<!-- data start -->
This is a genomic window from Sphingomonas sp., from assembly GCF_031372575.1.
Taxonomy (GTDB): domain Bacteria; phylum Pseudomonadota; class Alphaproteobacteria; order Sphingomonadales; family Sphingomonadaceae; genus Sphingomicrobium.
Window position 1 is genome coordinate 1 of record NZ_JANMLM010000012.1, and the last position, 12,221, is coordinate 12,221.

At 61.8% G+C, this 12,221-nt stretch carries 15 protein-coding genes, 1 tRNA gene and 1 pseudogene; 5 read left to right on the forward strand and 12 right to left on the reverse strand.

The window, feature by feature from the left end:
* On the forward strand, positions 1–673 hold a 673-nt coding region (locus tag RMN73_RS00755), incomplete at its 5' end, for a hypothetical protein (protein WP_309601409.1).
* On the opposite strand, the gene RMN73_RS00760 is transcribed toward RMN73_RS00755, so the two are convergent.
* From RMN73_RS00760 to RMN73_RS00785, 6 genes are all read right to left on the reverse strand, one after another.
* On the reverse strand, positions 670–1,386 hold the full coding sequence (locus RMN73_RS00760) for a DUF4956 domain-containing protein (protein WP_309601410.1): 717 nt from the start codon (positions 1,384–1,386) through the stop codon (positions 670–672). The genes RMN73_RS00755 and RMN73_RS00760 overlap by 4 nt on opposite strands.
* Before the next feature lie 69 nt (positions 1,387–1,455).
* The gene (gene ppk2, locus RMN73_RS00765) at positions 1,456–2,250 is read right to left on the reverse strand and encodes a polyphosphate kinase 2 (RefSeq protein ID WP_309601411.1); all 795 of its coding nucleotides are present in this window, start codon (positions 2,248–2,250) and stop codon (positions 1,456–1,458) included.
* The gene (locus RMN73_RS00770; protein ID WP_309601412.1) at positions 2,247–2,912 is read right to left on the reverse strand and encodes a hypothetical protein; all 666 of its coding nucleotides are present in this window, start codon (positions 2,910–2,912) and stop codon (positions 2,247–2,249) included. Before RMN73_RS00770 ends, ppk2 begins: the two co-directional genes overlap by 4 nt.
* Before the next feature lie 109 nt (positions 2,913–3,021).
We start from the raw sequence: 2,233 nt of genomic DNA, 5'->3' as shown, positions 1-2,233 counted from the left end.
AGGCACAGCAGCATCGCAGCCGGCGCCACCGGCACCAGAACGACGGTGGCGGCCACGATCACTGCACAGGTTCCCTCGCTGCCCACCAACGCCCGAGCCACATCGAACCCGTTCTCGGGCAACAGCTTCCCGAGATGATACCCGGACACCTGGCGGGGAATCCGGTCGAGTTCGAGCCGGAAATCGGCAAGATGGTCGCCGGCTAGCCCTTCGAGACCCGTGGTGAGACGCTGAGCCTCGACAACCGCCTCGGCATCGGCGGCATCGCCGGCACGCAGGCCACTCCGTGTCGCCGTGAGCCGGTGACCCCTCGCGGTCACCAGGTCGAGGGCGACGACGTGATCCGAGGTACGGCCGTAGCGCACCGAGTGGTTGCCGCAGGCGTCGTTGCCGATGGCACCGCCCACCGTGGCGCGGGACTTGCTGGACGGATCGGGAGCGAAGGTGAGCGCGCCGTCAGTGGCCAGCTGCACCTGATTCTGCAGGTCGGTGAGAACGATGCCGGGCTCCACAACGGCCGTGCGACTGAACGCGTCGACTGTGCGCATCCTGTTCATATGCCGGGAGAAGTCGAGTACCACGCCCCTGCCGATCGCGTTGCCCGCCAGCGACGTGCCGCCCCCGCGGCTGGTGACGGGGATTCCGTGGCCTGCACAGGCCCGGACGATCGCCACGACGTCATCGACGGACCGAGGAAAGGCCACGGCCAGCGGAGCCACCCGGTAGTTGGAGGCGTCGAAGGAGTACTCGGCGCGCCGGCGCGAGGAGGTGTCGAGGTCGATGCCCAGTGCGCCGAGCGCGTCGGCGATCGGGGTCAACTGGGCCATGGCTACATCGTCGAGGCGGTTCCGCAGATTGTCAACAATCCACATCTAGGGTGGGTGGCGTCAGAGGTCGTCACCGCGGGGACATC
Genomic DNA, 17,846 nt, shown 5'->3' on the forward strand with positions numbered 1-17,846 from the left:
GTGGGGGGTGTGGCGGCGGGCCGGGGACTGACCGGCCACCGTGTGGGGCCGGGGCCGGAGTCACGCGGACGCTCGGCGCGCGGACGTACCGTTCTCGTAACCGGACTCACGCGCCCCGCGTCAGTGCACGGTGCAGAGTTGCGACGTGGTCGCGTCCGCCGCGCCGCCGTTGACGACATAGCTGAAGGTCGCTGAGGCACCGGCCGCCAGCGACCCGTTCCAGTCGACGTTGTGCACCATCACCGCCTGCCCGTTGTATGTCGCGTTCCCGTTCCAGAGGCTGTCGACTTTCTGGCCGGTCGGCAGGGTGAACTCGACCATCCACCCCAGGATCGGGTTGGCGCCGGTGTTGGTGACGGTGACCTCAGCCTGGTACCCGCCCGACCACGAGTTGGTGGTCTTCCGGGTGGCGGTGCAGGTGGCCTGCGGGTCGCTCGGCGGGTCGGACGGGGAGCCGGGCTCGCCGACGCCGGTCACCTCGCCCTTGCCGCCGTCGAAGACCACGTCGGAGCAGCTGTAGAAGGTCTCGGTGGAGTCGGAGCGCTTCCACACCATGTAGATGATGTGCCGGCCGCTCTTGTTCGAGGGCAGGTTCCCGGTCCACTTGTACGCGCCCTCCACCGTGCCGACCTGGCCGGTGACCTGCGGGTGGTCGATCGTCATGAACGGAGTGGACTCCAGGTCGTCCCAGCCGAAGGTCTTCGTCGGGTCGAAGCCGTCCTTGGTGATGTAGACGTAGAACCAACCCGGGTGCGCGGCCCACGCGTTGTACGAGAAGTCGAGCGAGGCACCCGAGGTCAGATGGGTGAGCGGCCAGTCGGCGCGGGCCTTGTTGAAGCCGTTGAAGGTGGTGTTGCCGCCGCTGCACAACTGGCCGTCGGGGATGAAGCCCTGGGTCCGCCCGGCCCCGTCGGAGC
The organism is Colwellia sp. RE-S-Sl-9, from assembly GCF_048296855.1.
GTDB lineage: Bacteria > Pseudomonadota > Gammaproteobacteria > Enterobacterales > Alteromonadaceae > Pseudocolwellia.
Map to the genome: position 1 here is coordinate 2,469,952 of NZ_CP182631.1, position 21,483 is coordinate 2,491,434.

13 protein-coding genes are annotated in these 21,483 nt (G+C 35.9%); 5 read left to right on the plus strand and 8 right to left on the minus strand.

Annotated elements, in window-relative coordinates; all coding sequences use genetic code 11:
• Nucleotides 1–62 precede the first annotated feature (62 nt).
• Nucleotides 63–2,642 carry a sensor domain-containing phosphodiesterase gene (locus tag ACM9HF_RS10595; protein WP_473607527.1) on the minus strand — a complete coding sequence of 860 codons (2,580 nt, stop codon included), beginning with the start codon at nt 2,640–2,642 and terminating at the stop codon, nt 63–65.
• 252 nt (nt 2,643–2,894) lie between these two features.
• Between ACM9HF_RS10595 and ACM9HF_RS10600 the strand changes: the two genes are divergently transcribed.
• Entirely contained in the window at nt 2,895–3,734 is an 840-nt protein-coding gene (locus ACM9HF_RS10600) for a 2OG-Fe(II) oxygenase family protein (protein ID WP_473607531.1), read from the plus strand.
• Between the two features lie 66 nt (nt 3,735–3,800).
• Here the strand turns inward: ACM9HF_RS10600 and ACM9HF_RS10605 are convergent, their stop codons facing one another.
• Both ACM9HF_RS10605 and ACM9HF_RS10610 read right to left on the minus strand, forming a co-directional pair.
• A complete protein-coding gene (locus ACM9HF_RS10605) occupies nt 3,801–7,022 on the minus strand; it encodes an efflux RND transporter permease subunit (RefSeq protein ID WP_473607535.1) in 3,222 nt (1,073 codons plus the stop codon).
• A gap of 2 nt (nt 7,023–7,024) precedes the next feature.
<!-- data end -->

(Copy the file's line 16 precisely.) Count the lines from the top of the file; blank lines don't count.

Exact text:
Genomic DNA, 17,846 nt, shown 5'->3' on the forward strand with positions numbered 1-17,846 from the left: